if I have to lift and carry for a few hours.

Or of my nose, its many colours,
brown and orange and pink,
the blocked pores, the faint sheen
after an evening on the drink.

The way my hair shines
under a yellow light.
The happiness of breathing.
The freedom of being awake at night.

Night-time when I was younger
was cool sheets and my mother’s voice,
telling stories from picture books:
the poisoned land, the hero’s choice –

the silly rabbit and the duckling
who hugged each other at the end
and made the whole world happy,
‘and no-one was ever alone again’ –

I’d go to sleep in the shuddering darkness,
the power of the stories whirling
in my stomach and behind my eyes.
I became a dreamer in the world.

I burned with that energy;
I chose to be the flame-haired hero,
to make his choices, to be the brightness
in the story, without fear.

I didn’t know - at every turn, every choice
I could have gone elsewhere.
The catamaran; the other girls;
the boy with the untidy hair

who smiled at me in the library,
and my spine tingled from end to end;
the thousand countries and cities
where I would have made friends;

the way I would have kissed
the Spanish girl in the sunlit alcove
if I’d been braver, if I’d known
she too was only looking for love.

In some weird future, the hero
maybe is dying on the dirty floor
of a Bangkok shack, heroin
in his veins, voices at the door –

or sitting at the kitchen window
as dawn begins to light the rooftops
of any city; she’s asleep in the bedroom,
and there’s coffee on the hob.

Maybe in the million stories
there’s just one hero, wandering
from room to room, screen to screen;
moving with open, wondering eyes

through the labyrinth of mirrors,
while the audience, if there is one,
accepts each change of mask and scene
without fear, even with a sense of fun.

Just to look at a tree, to really look –
a tree in a dream, on a diamond plateau,
or a tree in the rain in Merrion Square,
leaves dripping, branches dark and soaked,

the way the leaves open like hands
to catch the raindrops, as a child would –
you can’t be in a story.
You never hear of Red Riding Hood

stopping in the woods, fascinated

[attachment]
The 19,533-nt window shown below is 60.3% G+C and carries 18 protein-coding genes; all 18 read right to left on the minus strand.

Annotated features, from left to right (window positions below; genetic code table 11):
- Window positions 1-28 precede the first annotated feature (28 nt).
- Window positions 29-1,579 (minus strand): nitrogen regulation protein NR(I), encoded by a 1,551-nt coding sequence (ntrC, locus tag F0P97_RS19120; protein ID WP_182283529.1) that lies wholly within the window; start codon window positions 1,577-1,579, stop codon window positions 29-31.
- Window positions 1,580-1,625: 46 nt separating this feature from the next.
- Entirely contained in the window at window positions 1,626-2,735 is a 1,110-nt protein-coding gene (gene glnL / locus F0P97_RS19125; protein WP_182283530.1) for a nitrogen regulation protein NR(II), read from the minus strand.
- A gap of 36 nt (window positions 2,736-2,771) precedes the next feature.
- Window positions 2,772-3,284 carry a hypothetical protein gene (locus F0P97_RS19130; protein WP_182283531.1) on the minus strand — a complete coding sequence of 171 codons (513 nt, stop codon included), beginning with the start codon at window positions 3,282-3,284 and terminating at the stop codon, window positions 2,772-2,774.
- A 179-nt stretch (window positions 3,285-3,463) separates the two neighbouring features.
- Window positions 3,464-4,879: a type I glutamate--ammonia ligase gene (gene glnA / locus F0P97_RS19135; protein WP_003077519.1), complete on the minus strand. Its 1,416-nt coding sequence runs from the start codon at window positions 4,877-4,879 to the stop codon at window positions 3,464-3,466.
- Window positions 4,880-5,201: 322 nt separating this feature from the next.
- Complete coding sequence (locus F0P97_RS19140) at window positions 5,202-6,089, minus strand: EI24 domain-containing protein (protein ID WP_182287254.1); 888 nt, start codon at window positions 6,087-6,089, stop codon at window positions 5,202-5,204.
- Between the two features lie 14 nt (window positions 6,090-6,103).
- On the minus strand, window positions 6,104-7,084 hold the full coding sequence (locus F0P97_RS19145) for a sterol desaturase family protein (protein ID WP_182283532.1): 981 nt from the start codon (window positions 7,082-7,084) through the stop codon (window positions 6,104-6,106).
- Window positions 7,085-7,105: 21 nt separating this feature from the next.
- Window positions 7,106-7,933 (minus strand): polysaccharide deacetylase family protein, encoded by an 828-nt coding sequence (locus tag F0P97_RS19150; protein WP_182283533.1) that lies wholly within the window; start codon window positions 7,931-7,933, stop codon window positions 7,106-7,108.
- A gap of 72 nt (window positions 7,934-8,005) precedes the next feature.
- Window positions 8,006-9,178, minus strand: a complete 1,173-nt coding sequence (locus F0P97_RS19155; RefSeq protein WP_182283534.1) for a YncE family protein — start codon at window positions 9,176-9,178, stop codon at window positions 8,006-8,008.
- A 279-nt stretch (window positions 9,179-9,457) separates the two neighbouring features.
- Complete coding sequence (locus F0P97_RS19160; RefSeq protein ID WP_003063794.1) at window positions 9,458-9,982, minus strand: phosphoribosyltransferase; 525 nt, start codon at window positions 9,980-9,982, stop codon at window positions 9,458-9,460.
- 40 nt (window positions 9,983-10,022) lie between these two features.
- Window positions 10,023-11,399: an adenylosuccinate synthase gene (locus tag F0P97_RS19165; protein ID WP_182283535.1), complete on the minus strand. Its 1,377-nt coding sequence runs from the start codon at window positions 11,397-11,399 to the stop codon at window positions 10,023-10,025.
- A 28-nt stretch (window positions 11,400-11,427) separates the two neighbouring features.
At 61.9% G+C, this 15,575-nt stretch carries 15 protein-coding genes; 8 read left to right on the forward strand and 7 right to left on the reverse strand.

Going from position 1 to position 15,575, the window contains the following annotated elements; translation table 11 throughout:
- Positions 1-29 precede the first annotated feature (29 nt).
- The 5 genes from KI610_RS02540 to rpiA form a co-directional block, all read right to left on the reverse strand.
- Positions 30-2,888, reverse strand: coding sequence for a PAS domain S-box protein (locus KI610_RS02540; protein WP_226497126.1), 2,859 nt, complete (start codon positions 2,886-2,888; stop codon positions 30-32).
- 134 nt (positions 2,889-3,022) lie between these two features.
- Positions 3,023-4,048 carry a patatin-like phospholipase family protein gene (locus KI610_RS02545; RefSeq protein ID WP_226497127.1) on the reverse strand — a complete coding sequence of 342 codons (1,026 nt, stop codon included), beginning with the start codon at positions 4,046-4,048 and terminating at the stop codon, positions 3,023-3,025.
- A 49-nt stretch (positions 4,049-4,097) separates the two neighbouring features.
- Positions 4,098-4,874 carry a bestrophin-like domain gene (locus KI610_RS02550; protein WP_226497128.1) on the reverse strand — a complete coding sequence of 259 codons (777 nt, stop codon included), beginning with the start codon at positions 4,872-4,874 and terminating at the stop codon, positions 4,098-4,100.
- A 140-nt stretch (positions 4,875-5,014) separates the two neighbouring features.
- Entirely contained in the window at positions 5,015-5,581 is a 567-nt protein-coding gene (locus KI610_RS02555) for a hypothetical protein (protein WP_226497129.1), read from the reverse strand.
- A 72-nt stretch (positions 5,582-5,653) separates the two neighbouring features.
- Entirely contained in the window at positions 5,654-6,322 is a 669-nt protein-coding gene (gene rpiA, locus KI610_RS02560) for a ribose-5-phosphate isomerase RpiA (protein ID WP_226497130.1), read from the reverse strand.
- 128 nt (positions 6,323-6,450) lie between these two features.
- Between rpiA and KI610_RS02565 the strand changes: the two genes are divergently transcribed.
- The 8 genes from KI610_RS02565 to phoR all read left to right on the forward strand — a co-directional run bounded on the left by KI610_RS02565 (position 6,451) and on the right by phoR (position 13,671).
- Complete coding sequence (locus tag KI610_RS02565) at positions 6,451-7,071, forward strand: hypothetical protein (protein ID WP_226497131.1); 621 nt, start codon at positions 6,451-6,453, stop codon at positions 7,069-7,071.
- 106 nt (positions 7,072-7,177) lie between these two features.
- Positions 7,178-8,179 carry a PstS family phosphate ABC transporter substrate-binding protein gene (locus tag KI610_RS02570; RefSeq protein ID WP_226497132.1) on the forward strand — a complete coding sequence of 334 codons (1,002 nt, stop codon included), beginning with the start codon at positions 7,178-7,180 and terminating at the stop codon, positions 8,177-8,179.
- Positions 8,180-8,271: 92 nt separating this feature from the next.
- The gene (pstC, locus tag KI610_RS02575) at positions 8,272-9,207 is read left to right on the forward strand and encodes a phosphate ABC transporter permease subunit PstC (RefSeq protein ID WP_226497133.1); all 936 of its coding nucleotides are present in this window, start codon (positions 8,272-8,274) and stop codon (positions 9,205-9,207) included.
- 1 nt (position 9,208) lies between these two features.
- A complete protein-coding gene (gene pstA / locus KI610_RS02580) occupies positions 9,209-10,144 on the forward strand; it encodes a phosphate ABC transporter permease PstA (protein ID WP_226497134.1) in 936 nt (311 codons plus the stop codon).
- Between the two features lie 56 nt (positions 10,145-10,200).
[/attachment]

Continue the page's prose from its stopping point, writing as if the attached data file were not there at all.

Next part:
by the shimmering moss, the ancient stone,
forgetting her errand; in her immortality
she doesn’t have that freedom.

But you do; even the eyes of the girl
when she tells you she likes you;
if you really want to see her,
you can’t be a hero. You can only be you.
 

The Knight at the Nexus of Memory

Everything smelled perfect and everything
tasted sweet in my grandmother’s house -
Star Wars on rewind in the VCR,
my uncle's chess computer blinking in thought,
the grey afternoon light, gentle minutes
settling around me like mystical tissue.

In the cotton silence of her attic,
there was nothing of me except a body,
tingles in the stomach, an ache in the mind
for the world above the skylight
and its spaceships and alien cities, alien houses
for alien boys with no place in this world -

or rolling on the side lawn with my uncle,
trying to trip him, getting breathless and heavy,
falling into laughter with my cheek pressed
to the soft grass. He didn't know I was hiding
inside myself, scared and small with no powers,
no lightsaber, no invulnerable smile.

My little superheroes were a virus in my mind.
For every day of warm rain and every good friend
there was the knight at the nexus of memory,
the dancing samurai, luminous blade cutting images and words -
the vampire, the unseen bodhisattva dynamo
powered by prayer wheels and playstations

and always hoping for a simpler life.
No one knew he was there, and so
no one saw him leave, sad and empty: old killer
in a land of reincarnating immortals.
Everything he shaped is coming loose,
useless dreams I don't need to remember.